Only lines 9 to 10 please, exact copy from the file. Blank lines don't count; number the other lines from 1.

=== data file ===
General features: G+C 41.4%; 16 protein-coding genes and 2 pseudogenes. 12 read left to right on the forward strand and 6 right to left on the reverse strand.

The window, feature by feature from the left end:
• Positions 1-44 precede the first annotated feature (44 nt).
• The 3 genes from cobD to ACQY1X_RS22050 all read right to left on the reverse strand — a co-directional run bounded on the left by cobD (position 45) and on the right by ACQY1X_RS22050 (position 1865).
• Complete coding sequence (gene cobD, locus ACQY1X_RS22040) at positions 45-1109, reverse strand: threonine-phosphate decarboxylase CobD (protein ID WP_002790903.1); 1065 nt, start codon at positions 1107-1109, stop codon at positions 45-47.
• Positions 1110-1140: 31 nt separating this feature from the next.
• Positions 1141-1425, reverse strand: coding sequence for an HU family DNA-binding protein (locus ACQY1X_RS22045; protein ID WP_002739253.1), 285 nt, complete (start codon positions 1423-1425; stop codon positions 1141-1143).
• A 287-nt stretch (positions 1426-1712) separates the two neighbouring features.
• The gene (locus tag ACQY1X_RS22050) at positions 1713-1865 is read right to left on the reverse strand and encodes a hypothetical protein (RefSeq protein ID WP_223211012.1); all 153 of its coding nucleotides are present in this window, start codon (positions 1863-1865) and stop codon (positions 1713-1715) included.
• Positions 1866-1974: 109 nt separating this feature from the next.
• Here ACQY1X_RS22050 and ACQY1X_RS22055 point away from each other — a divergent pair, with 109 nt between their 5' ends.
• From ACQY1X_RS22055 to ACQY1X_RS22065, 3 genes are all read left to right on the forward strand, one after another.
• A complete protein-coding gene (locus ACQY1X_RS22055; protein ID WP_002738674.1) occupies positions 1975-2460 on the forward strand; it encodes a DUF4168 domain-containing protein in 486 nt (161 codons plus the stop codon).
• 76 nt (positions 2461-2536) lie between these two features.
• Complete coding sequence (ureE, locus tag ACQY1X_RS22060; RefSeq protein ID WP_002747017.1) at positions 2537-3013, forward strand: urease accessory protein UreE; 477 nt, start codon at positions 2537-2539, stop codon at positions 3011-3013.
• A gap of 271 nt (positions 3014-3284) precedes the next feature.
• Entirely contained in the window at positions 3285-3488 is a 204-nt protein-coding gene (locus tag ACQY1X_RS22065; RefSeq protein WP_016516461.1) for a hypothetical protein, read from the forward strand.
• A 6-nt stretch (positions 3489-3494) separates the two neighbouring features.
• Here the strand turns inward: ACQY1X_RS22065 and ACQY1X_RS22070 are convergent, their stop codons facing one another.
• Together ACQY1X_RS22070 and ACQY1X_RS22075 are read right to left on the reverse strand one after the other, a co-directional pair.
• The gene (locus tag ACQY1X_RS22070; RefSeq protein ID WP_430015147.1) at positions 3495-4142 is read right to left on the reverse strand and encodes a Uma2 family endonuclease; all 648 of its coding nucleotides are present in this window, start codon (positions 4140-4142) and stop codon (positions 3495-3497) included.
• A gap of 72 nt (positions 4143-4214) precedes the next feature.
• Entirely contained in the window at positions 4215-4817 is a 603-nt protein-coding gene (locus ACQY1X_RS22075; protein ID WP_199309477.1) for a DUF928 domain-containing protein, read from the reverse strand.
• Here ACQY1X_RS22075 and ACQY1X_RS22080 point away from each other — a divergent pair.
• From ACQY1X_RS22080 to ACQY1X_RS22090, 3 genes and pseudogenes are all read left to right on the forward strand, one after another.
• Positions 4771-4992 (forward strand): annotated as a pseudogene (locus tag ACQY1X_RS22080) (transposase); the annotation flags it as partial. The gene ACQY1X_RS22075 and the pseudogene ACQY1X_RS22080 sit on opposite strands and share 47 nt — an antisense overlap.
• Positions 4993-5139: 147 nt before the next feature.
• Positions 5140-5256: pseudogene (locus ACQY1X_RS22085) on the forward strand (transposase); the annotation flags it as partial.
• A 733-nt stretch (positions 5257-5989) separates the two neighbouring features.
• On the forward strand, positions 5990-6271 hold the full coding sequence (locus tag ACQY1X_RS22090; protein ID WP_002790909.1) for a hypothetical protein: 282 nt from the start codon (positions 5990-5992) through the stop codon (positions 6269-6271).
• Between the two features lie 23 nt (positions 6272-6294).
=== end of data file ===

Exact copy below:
• The gene (locus tag ACQY1X_RS22050) at positions 1713-1865 is read right to left on the reverse strand and encodes a hypothetical protein (RefSeq protein ID WP_223211012.1); all 153 of its coding nucleotides are present in this window, start codon (positions 1863-1865) and stop codon (positions 1713-1715) included.
• Positions 1866-1974: 109 nt separating this feature from the next.